Forgive us our trespasses as we forgive those . . . . We are to forgive others as God the Father has forgiven us in his only begotten Son. It is Christ who, by his sacrifice on the cross and the Paschal Mystery, is the source of Divine Mercy. It is by Christ’s love and the gift of his Spirit, sent into our hearts in virtue of faith, that we are given the power to forgive as God forgives:
This “as” is not unique in Jesus’ teaching: “You, therefore, must be perfect, as your heavenly Father is perfect”; “Be merciful, even as your Father is merciful”; “A new commandment I give to you, that you love one another, even as I have loved you, that you also love one another.” It is impossible to keep the Lord’s commandment by imitating the divine model from outside; there has to be a vital participation, coming from the depths of the heart, in the holiness and the mercy and the love of our God. Only the Spirit by whom we live can make “ours” the same mind that was in Christ Jesus. Then the unity of forgiveness becomes possible and we find ourselves “forgiving one another, as God in Christ forgave” us.CCC 2842
Let’s look back again at paragraph 2843 of the Catechism: “It is not in our power not to feel or to forget an offense; but the heart that offers itself to the Holy Spirit turns injury into compassion and purifies the memory in transforming the hurt into intercession.”
The person who totally opens his heart to God, finds it is wonderfully and mysteriously transformed, warmed by the divine light of the Spirit of God who is himself infinite love. This Love permeates our thoughts and actions, elevating our way of thinking and living to the sublime and ineffable heights of God, enabling us to act in unison with the tenets and principles of his heavenly realm. It is by this supernatural power of the Spirit that the memory is purified of seeing things in only a negative, vindictive, angry way. The Spirit “turns injury into compassion, . . . hurt into intercession.” The Spirit of God melts hardened human hearts by the delicate kiss of divine Love, configuring men to the likeness of Christ.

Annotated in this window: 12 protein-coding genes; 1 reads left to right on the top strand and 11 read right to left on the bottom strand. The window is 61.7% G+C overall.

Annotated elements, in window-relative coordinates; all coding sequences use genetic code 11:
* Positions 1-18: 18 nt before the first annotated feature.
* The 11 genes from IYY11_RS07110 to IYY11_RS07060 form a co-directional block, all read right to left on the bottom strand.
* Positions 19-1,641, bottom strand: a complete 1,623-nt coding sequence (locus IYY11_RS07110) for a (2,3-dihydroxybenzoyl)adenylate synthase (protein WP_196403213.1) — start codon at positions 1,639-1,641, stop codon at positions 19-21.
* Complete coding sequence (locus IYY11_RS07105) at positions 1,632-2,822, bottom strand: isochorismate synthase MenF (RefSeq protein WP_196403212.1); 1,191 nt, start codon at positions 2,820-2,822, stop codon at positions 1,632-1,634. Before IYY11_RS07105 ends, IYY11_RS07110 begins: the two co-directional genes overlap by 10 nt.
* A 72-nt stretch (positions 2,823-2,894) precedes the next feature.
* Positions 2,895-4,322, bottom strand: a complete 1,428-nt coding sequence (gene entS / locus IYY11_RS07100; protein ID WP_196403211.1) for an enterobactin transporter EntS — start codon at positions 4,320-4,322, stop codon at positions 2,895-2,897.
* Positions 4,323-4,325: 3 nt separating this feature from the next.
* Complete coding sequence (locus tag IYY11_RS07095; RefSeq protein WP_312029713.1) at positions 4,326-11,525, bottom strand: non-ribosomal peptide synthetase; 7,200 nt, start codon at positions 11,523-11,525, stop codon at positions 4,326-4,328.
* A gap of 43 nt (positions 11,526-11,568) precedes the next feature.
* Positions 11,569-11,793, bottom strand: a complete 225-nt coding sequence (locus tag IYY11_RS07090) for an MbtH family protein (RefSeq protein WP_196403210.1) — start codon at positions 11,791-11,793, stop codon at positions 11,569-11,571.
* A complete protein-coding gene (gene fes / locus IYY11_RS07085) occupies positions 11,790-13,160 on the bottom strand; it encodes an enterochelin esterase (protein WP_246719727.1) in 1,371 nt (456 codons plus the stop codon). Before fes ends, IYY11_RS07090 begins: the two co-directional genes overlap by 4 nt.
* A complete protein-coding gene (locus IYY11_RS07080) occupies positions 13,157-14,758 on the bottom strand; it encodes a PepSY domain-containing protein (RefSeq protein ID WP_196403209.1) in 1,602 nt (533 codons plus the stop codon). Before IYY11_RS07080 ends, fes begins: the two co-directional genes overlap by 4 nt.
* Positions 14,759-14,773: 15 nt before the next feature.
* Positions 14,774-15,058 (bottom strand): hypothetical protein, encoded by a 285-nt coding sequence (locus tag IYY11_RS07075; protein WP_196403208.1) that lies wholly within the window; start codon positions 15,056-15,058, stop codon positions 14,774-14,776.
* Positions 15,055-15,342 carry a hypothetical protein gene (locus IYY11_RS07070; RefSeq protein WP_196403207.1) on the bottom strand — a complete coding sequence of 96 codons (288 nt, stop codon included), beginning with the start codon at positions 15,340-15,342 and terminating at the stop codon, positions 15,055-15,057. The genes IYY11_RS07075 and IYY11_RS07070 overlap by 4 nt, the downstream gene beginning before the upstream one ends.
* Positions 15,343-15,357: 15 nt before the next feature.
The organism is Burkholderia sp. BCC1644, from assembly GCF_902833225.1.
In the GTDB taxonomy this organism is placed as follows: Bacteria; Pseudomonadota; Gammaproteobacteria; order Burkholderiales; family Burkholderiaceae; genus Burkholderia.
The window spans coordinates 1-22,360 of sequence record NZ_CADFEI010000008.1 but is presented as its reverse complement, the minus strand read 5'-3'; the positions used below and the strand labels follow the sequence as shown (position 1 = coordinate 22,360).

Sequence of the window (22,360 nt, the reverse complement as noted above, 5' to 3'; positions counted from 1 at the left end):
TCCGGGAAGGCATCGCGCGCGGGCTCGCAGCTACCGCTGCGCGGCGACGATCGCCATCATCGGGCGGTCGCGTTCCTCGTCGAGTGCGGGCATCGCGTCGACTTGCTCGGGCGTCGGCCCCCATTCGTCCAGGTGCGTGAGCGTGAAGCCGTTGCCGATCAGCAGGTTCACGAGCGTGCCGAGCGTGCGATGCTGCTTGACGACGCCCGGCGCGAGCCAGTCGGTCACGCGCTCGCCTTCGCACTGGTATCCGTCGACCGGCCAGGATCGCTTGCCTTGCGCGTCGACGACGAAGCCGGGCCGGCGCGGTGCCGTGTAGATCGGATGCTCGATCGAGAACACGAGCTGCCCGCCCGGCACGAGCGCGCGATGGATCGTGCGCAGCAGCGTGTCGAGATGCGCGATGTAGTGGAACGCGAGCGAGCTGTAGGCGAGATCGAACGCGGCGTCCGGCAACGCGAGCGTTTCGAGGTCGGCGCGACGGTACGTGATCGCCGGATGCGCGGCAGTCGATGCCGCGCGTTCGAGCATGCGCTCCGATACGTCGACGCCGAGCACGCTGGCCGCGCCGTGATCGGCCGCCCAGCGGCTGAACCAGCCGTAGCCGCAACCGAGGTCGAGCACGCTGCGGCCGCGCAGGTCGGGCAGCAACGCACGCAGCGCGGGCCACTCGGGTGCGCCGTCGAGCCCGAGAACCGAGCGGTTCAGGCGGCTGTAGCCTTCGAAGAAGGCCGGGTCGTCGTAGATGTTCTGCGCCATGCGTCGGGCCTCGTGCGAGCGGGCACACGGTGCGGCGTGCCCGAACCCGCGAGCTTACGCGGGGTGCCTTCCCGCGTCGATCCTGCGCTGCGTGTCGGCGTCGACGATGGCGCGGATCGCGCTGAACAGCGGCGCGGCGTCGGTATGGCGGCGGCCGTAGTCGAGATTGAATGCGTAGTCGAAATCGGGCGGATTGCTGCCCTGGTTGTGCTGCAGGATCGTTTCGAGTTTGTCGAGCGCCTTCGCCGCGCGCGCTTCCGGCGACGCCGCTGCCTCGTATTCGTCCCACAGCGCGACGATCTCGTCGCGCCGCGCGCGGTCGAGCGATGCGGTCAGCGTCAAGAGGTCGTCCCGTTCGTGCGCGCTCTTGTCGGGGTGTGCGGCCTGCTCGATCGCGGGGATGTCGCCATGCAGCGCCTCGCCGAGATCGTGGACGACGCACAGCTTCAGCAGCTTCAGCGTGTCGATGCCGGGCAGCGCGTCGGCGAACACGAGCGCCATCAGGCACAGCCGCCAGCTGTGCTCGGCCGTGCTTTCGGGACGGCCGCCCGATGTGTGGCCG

Christian prayer extends to the forgiveness of enemies, transforming the disciple by configuring him to his Master. Forgiveness is a high-point of Christian prayer; only hearts attuned to God’s compassion can receive the gift of prayer. Forgiveness also bears witness that, in our world, love is stronger than sin. The martyrs of yesterday and today bear this witness to Jesus. Forgiveness is the fundamental condition of the reconciliation of the children of God with their Father and of men with one another.CCC 2844
Forgiveness of others is required of all who bear the name of Jesus. Those who refuse, cannot be associated with Christ, for in doing so they also refuse to extend compassion as their Master has extended it to them. In order to forgive others, it is necessary to will it as Christ himself willed to die on the cross for our sake. God’s grace makes true forgiveness possible for men. In union with Christ, we are then enabled to intercede even for our enemies, plead that God’s mercy is granted to those who hate, persecute and injure us, and hope, as we must always if we should ever call ourselves disciples, that all may be saved.
Photo Credit: Jan Sanders van Hemessen [Public domain], via Wikimedia Commons.
Deacon Frederick Bartels is a member of the Catholic clergy who serves the Church in the diocese of Pueblo. He holds an MA in Theology and Educational Ministry and is a Catholic educator, public speaker, and evangelist who strives to infuse culture with the saving principles of the gospel. For more, visit YouTube, iTunes and Google Play.